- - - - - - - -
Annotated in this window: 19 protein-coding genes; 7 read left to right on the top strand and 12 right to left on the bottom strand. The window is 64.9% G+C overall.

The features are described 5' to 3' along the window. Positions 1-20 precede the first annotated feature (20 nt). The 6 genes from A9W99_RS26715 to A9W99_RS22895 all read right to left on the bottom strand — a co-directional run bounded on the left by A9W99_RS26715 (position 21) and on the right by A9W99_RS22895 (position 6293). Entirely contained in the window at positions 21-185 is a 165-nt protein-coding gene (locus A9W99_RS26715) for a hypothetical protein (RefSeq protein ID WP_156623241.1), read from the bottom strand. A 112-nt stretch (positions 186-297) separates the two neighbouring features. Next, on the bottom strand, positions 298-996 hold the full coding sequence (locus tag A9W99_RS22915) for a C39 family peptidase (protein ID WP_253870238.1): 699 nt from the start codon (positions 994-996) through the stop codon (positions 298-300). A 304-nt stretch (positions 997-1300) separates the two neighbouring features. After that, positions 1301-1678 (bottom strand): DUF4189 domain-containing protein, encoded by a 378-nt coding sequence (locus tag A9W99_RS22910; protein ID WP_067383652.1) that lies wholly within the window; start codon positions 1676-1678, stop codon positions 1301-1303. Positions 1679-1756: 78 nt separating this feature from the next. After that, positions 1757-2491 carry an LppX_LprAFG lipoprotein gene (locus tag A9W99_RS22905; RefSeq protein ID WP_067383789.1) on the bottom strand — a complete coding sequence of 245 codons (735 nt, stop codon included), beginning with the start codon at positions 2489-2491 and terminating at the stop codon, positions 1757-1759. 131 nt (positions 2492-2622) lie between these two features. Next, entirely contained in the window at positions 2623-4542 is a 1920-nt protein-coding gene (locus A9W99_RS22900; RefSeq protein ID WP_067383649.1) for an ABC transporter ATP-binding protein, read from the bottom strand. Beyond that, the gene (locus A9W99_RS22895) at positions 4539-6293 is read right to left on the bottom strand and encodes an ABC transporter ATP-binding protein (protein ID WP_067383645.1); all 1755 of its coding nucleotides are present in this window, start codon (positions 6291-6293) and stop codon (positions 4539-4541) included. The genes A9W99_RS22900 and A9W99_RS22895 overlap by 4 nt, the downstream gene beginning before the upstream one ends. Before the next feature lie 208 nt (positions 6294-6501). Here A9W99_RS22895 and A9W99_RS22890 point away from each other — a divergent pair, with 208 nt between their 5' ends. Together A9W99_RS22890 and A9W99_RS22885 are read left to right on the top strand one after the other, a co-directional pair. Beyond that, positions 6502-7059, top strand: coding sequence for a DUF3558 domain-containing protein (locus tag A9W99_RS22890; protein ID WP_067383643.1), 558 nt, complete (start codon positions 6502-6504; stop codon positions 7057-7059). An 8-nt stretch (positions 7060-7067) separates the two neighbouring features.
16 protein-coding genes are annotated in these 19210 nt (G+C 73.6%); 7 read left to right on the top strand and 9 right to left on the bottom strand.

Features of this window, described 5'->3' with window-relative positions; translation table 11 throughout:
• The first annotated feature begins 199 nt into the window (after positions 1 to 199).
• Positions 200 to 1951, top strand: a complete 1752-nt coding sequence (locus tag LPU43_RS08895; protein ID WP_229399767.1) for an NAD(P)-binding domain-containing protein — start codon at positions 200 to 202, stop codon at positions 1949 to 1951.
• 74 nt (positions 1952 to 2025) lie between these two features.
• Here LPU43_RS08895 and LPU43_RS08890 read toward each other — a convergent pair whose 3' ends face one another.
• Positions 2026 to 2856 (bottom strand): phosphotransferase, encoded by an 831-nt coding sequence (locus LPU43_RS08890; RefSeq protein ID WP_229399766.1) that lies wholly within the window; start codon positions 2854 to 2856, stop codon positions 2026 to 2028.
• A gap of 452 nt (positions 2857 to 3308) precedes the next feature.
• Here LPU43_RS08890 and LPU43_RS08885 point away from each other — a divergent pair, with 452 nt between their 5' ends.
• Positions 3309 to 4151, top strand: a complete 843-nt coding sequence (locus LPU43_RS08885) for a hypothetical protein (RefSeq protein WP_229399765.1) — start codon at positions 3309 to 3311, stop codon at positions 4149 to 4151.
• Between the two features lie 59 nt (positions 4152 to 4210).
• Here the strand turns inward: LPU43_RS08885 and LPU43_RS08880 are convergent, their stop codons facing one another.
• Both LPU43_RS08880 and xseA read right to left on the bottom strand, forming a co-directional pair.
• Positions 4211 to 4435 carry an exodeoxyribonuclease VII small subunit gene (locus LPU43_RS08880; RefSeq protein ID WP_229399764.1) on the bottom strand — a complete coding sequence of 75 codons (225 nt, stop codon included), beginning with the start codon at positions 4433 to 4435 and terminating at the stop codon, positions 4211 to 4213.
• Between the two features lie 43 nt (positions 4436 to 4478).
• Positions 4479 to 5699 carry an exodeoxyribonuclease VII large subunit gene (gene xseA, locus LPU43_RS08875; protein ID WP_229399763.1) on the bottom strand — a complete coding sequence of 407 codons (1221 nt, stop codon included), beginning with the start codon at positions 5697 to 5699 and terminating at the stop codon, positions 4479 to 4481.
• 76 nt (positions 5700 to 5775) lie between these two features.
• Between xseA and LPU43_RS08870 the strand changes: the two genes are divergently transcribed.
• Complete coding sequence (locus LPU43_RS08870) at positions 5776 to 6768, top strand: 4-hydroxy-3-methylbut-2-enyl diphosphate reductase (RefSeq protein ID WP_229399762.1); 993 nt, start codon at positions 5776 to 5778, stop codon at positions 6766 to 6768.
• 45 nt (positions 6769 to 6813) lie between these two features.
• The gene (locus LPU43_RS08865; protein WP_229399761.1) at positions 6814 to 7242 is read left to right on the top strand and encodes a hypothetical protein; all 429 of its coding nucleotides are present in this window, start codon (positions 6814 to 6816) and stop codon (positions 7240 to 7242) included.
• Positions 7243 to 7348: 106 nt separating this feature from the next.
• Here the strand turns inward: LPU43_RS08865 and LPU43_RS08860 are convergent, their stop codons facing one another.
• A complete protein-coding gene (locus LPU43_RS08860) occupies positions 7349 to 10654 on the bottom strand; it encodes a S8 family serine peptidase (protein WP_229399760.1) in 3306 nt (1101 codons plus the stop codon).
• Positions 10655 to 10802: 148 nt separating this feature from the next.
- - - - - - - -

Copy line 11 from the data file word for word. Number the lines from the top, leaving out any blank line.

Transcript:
• Here LPU43_RS08890 and LPU43_RS08885 point away from each other — a divergent pair, with 452 nt between their 5' ends.